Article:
This episode of Girls, titled "It's Back," is more about the boys than it is the girls. Why? Because they're killing it. And with all the ego-maniacal hoopla surrounding Hannah's e-book, Jessa's past and Marnie's fling with Booth Jonathan, it's delightful to see the boys pick up the slack, isn't it?
Let's start with Charlie: after developing an app called "Forbid" that prevents you from calling people you shouldn't -- inspired, of course, by his breakup with Marnie -- he scored a hot office in Chelsea with eleven hot employees. He's also looking pretty hot himself. Meanwhile Marnie slumps around Central Park in pigtail braids and bellbottoms. My, how the tables have turned.
Marnie, both curious and irate about Charlie's recent success, makes a beeline for his new office. But Charlie's over it. He doesn't buy that she's "there for support" or that she was just in the neighborhood (Chelsea isn't "really really central" as Marnie suggests -- nobody just passes through it). Charlie has really rebounded from the breakup. He's stronger, wiser and fiercely confident.
Of course the idea that Charlie would be better off without her drives Marnie crazy (we learn she "budgeted at least six years" for him to get over her). This is especially sad since it seems like Marnie's hit her own version of rock bottom. Fortunately, Ray knocks some sense into her: "You're mad because you want what he has," he tells her. "So stop thinking and start doing... turn this potential energy into kinetic energy. Stop being a cartographer and become an explorer." Such wisdom! It's refreshing to see a supposed "flounderer" like Ray whip Marnie into shape. I maintain that he's smarter, and certainly more self-aware, than any of them.
But is that enough for Shoshanna? Earlier that evening, Shosh stomped off to a college party that Ray opted out of because he's 33. Yet when she gets there he's all she talks about. She's crazy about him but can't accept that their relationship isn't playing out exactly as she had imagined, which is probably a sign of her immaturity. Case in point: on her way out, she's flattered by the attractive doorman's compliments. Instead of going home to Ray, she pounces into a hall closet to make out with him. I'll be sad if this is the end of Shoshanna and Ray, but a part of me wonders if he deserves better.
On to Adam, who is doing better than ever and whom I may be falling in love with. He has checked himself back into AA, goes on a blind-date with a gorgeous girl named Natalia (played by Shiri Appleby of Roswell fame) and maintains a brutal honesty that seems to make every woman (including me) melt. "You're very easy to talk to," he tells Natalia. "I thought this was going to suck ass, but you're very easy to talk to."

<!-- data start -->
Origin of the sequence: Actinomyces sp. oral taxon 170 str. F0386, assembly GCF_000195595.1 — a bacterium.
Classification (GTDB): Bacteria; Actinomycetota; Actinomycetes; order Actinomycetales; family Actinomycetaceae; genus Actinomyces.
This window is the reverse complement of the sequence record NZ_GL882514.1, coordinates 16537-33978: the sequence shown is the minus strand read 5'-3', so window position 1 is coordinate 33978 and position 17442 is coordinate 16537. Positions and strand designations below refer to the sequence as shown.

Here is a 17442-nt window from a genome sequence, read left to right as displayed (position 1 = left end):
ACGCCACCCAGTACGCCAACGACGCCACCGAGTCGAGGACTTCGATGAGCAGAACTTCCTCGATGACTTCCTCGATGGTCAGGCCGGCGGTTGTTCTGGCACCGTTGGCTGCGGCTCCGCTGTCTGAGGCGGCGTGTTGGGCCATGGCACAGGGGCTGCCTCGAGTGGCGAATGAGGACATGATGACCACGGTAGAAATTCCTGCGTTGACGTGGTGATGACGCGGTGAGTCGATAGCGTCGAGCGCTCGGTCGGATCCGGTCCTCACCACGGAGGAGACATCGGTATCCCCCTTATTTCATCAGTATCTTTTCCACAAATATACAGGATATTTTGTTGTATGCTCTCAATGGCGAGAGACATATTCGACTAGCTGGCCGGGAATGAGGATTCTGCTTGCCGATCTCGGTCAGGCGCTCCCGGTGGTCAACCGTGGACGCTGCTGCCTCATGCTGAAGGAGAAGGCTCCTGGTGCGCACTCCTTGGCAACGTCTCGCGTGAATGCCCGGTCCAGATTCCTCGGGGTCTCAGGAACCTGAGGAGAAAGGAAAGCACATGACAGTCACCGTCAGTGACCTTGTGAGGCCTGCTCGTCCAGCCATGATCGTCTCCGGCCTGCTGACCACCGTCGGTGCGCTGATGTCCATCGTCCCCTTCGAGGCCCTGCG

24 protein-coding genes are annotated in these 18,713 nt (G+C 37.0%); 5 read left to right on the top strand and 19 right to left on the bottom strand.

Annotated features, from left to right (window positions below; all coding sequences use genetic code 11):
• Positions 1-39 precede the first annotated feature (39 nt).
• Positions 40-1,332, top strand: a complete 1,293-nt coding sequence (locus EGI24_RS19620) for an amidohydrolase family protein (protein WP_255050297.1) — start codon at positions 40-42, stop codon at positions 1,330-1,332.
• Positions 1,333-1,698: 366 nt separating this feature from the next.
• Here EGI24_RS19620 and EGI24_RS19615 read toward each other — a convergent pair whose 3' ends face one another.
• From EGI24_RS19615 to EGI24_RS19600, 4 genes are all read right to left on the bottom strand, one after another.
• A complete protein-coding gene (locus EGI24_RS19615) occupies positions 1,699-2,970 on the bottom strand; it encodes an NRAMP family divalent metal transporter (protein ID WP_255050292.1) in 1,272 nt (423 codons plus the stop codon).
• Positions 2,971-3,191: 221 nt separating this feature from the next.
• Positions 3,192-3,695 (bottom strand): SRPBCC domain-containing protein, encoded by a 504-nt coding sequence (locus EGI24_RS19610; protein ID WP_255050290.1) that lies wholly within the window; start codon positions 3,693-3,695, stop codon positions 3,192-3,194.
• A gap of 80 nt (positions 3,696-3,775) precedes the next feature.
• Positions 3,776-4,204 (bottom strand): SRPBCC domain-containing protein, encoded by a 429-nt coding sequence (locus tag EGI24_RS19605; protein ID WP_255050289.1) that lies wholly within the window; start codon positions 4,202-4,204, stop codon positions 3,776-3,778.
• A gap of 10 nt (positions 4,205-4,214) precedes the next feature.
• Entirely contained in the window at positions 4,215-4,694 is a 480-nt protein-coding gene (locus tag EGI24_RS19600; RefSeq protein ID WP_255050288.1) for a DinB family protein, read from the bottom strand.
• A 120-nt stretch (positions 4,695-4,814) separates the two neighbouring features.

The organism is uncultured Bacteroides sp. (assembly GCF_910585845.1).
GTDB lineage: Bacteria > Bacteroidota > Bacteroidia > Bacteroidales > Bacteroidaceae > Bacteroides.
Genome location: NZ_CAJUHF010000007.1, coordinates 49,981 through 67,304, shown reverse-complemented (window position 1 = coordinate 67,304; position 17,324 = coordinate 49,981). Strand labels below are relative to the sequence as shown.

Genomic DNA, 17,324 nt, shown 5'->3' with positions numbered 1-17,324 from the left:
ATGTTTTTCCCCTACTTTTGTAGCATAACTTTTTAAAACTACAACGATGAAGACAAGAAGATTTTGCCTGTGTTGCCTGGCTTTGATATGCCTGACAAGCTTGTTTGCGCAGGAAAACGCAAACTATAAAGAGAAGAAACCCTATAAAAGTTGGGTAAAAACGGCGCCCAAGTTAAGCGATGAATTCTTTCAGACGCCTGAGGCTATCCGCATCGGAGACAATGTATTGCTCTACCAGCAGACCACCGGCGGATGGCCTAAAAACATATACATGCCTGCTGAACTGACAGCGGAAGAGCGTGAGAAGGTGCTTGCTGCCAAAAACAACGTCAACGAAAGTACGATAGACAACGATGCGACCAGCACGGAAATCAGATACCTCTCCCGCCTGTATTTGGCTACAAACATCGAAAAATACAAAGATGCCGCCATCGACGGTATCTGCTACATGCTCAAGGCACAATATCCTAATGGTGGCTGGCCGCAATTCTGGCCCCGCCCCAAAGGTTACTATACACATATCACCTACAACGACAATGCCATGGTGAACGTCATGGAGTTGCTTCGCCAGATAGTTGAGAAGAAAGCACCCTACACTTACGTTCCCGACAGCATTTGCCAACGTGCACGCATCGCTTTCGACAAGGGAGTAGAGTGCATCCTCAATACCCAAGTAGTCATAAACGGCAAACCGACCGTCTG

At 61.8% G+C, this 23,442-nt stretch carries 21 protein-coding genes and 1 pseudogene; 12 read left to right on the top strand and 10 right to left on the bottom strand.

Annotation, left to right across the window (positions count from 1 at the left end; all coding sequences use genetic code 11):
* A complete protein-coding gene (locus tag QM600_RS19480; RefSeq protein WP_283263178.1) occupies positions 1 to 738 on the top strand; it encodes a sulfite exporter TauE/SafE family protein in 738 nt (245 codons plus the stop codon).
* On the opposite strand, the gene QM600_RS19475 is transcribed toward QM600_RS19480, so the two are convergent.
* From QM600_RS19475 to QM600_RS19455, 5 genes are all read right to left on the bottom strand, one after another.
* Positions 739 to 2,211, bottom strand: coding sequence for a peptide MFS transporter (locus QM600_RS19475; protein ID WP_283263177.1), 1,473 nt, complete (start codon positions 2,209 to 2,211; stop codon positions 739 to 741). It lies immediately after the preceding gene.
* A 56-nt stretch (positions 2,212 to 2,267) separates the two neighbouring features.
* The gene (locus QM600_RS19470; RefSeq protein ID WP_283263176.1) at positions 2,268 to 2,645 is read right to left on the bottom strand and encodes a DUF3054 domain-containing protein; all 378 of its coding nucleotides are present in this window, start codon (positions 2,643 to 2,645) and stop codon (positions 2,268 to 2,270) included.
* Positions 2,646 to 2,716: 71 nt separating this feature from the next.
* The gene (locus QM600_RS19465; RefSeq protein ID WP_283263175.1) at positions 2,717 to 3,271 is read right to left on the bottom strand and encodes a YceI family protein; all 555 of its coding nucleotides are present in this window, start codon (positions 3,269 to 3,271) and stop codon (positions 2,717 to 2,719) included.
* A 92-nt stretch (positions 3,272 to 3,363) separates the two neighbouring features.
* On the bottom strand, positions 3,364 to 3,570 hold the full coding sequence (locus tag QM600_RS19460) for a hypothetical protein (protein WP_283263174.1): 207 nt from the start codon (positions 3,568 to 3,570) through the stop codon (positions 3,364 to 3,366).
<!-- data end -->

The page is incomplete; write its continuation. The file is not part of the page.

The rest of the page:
This is what separates Adam from Hannah. He isn't afraid to face his feelings, while she has been running from them. Until now.
Now, it's time for Hannah to suffer. Break-ups aren't easy, so I always thought it was strange that she moved so quickly from Adam to Sandy without ever second-guessing herself. Where was her pain? Her loneliness? Her weak moments where she'd break down and call Adam like she did when she was pursuing him? Instead, she replaced him with distractions (albeit gorgeous ones, like Patrick Wilson) and avoided her emotions all together. But now that she's secured a book deal and is truly overcome with self-doubt, the pain has caught up with her in a big way. It even kick-started her OCD, which is something she hasn't experienced since high school. Her twitching and counting lands her in therapy after her parents pick up on it over dinner at The Carlyle.
It's no surprise that Hannah doubts her therapist's ability to empathize with her situation because she genuinely seems to believe her problems are special and unlike anyone else's. But he appears to catch her off guard. He doesn't belittle her former relationship with Adam and he allows her to probe him about whether he's ever written a book -- which, in fact, he has (a book about a bionic dog that's sold over 2.5 million copies). The question remaining is whether this relapse will have permanent effects on Hannah or if this will merely be a self-contained blip in the season and she'll go back to her m.o. of "gathering experiences" without concern for their repercussions -- to herself and others.